What is Motivational Interviewing
MI is a therapeutic approach that works well to treat individuals with substance abuse conditions. It was established as a form of treatment in the early 1980s as a way to increase motivation for individuals who have little desire to make changes that will lead to behavioral changes.
Motivational Interviewing is built on the work of Carl Rogers’ work in the early 1960s. Rogers believed that therapy should be about validating the experiences of clients and the therapist’s job is to listen, not to interview. Rogers’ client-centered approach changed how therapists interact with clients, allowing patients to feel more heard and part of the therapy process.
This form of therapy for addiction is also one of the few evidence-based therapies available. According to the Center for Evidence-Based Practices, MI helps individuals address feelings of uncertainty about treatment. MI is often utilized as the first step to help individuals struggling with drug and/or alcohol addiction. Once you enter treatment, other therapies, such as Cognitive Behavioral Therapy (CBT) or Dialectic Behavioral Therapy (DBT) are then integrated as part of the process.
According to the book Enhancing Motivation for Change in Substance Abuse Treatment, MI helps clients understand why addiction therapy is important and how it will help them. For example, the therapist may ask how addiction is impacting your life. You might be asked about how easy it is for you to maintain employment or the quality of your relationships with family or friends. You might be asked about your romantic relationships or about your children. You might be asked you how your life would improve if you could change the behaviors related to drug or alcohol use.
In essence, MI helps you look at your perspective on how addictive behaviors impact your life. By understanding this, you might gain insight into the benefits of treatment and how it will improve your life in both large and small ways.
Examples of why this approach is effective include:
- Helping you understand why you resist treatment.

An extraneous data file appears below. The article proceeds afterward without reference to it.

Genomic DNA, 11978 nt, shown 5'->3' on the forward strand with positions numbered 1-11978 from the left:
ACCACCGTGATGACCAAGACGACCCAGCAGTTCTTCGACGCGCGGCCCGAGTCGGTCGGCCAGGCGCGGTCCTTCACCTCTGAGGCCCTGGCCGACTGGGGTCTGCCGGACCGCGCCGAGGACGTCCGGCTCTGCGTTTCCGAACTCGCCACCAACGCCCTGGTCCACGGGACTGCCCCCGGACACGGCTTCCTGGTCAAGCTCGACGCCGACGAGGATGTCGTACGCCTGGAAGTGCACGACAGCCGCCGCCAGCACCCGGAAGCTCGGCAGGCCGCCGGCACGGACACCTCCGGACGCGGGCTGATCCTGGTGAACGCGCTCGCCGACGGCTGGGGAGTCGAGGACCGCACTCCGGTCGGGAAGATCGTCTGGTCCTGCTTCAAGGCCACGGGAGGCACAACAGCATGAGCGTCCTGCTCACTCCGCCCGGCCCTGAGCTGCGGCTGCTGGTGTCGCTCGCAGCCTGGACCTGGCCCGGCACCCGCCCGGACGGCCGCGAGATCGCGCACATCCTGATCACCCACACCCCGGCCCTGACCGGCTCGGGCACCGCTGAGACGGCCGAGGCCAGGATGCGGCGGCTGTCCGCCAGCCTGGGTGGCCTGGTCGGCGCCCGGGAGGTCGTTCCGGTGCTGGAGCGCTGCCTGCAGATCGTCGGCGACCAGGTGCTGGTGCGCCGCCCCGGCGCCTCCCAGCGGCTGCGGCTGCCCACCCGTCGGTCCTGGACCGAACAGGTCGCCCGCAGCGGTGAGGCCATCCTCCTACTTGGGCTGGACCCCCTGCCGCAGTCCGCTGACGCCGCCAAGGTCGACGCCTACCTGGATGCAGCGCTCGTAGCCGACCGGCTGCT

- Learning how the treatment will improve your life.
- Identifying the behaviors you want to change.
- Providing you the space to tell your own story.
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What to Expect with our MI Program
Motivational Interviewing is about helping you understand why you are conflicted about entering a program and if doing so will help improve your life. Therapists ask questions without judgment. Your counselor will encourage you to tell your own story about why you use and what prompts you to use. They may ask you about your current living situation or about your family. The goal of questioning is to understand your circumstances from your perspective.
Your counselor will likely encourage you to tell your story – maybe for the first time – about why you use and what the consequences are for you. The goal is to provide you with a safe and free space to explore how you feel about those consequences and how your life could change if you enter treatment.
The therapist treats you with respect throughout the process. They ask for your permission to talk about topics, so if you are not comfortable with a line of questioning, you can simply tell them that you want to talk about something else. In fact, you can direct the questioning toward something else you would like to explore or discuss. With MI, the counselor sincerely listens to you.
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When you acknowledge that you need help and a drug treatment plan, then you can commit to entering a drug treatment program. Motivational Interviewing stresses your own internal strengths and empowers you to make your own decision about whether or not you are ready and willing to commit to addiction treatment.
At AmHealth Behavioral, we are committed to helping you understand how addiction therapy will help you with your addiction issues. When you are committed to treatment, we are committed to working with you to find the best treatment approach for your needs. If you are not sure whether treatment is for you, please give us a call and let us help you find answers.